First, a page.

She said most people will live seven years with hearing loss before doing anything about it. "It's usually your family or friends that notice your hearing loss before you do...In couples, it can be really hard if one person has hearing issues and one doesn't.
"I've had wives in here in tears because their husbands won't do anything about it [hearing loss]. Men seem to be more stubborn, and they tend to procrastinate more and they tend to not want to admit to it more than women in my personal experience." The National Foundation for the Deaf report (NZ) said total prevalence of hearing loss in adult males was 20.6 per cent in 2016 and 17.1 per cent in adult females.
Men seem to be more stubborn, and they tend to procrastinate more and they tend to not want to admit to it more than women
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Studies find the main reason people go without hearing aids is cost.
Devices start at around $1000 and a high-end pair can cost $10,000.
Sykes said, "You get what you pay for. The more you pay, the better technology you'll be receiving." New Zealand residents can access a Ministry of Health subsidy of $511 per hearing aid every six years.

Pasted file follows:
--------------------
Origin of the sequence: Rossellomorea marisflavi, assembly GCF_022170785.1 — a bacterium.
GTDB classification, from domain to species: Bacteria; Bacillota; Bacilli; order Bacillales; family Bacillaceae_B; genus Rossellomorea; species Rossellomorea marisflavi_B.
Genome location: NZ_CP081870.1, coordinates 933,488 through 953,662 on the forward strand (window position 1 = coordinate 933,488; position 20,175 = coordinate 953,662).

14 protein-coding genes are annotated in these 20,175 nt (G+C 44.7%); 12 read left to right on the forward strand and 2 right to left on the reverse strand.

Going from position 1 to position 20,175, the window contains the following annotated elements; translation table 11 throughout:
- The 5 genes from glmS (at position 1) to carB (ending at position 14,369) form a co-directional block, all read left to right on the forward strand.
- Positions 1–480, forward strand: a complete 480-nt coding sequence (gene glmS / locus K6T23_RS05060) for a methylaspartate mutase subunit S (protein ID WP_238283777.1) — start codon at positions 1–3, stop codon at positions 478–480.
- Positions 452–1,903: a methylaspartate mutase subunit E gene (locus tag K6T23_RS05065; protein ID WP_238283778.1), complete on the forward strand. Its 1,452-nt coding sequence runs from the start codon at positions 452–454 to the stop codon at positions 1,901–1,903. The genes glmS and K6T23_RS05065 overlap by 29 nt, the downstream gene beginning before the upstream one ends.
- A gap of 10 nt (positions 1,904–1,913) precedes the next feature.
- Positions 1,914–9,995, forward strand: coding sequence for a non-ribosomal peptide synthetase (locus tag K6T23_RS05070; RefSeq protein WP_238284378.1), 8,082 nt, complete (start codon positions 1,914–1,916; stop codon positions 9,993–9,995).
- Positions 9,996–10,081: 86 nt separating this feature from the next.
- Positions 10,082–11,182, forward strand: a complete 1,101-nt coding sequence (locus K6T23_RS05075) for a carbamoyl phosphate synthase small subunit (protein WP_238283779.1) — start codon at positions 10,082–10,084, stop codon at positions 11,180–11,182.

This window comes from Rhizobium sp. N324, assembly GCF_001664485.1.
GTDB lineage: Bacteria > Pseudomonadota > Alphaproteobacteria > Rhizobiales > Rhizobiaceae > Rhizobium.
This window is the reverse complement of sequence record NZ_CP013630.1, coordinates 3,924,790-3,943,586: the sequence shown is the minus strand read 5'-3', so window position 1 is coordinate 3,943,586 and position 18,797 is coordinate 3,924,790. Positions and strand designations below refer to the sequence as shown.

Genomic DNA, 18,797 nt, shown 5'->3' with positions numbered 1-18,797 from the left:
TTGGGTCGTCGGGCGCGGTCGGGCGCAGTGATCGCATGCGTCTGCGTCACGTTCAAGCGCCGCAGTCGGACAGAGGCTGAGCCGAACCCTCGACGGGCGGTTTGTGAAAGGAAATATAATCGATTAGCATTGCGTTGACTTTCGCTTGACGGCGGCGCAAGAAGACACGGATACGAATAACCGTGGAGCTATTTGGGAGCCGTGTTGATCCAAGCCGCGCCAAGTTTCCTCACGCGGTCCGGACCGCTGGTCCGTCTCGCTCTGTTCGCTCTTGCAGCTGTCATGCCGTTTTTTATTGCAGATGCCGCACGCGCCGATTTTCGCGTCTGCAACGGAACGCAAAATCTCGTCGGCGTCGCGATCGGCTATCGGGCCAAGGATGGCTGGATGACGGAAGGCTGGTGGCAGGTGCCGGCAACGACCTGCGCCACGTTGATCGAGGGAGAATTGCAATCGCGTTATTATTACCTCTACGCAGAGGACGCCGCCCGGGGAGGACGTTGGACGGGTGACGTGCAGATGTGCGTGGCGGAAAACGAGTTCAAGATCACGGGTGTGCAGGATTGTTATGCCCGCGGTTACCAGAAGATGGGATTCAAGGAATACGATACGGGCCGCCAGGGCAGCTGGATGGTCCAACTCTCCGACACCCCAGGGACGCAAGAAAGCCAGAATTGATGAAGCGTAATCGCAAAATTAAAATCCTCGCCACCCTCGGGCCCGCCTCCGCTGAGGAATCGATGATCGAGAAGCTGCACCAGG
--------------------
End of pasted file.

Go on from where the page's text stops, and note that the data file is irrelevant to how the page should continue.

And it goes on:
Some people may qualify for funding through ACC, Veterans Affairs and WINZ. Hearing New Zealand BOP chapter collects donated hearing aids and reissues about 10 each year for free.
The devices must be re calibrated by an audiologist. Life Unlimited, a free national service funded by the Ministry of Health, offers free hearing therapy and referrals to audiologists.
The Blue Lagoon Hearing Trust helps people of any age with hearing impairment who require financial assistance in the Tauranga, Mount Maunganui and Papamoa regions.
Audiologist Carey Wright with First Hearing Centre said getting an assessment is an important first step, even for reluctant patients.
"It can be difficult for people to understand that they're missing more than they realise." Wright said technology has advanced more quickly the past decade than ever, with new hearing aid models coming out every 12 to 18 months.
"Nothing replaces your natural hearing but the noise-cancelling technology has improved significantly as well as directionally, which enables you to hear the person in front of you."
Newer hearing aids connect with mobile phones, TV and doorbells. She sees changes in people who are hearing well for the first time in years.
"They can look a lot more relaxed...it must have a great flow-on effect in every aspect of their lives.'
Josie's Journey Continues
Outside the Mount Maunganui Runners and Walkers club room, Josie says getting a second cochlear implant is a "dream come true. I didn't think this was possible…" She nearly missed the opportunity to hear better.